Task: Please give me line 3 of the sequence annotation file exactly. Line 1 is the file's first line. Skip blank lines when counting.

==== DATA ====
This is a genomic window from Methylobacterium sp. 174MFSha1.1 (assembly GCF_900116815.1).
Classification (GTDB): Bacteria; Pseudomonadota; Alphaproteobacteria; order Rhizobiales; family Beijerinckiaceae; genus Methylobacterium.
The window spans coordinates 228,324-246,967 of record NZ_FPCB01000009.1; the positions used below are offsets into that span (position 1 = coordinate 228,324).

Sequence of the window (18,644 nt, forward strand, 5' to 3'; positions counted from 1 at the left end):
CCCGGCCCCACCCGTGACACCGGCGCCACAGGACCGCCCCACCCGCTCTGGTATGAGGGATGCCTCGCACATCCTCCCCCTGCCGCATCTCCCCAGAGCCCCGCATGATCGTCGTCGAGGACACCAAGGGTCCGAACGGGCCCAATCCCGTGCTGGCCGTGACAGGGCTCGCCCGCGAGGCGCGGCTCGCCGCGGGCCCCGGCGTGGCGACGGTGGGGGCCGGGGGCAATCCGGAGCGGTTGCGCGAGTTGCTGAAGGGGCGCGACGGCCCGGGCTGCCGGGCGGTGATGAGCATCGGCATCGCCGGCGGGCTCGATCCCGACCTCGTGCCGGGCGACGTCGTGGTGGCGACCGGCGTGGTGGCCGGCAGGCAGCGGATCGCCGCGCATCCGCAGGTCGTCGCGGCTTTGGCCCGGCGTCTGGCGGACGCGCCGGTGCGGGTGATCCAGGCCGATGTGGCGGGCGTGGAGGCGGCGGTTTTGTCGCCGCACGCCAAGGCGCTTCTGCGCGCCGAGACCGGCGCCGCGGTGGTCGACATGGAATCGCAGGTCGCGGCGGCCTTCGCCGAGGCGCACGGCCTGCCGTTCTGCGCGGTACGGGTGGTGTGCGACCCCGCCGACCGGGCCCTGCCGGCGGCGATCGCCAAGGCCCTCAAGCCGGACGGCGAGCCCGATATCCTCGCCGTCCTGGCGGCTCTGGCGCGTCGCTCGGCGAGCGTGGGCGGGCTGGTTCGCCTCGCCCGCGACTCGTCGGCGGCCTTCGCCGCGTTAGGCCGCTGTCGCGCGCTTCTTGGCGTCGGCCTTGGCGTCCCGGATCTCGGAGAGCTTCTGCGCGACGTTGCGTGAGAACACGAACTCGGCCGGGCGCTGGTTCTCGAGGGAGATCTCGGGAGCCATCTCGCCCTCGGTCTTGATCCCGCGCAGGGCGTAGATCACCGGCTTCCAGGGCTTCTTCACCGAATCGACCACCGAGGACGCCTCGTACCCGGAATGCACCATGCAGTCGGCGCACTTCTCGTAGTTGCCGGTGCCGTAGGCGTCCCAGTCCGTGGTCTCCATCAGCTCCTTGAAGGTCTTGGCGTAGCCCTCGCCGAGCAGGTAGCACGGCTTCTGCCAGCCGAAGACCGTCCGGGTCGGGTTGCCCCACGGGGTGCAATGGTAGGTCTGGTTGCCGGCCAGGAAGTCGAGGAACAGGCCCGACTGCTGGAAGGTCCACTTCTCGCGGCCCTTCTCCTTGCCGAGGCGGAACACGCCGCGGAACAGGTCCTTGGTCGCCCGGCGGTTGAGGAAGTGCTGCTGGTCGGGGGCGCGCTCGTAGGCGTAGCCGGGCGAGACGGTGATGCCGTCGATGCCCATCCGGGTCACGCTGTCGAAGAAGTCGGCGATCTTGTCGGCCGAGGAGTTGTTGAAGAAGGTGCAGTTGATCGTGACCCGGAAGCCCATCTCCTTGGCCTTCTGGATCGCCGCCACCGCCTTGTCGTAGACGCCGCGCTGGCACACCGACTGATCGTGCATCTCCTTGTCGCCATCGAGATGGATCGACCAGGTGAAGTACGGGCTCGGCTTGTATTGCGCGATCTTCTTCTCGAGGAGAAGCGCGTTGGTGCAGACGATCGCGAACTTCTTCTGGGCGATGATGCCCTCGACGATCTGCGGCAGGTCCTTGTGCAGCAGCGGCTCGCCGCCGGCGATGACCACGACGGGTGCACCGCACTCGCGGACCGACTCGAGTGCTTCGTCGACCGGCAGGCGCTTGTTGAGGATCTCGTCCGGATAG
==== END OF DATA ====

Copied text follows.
The window spans coordinates 228,324-246,967 of record NZ_FPCB01000009.1; the positions used below are offsets into that span (position 1 = coordinate 228,324).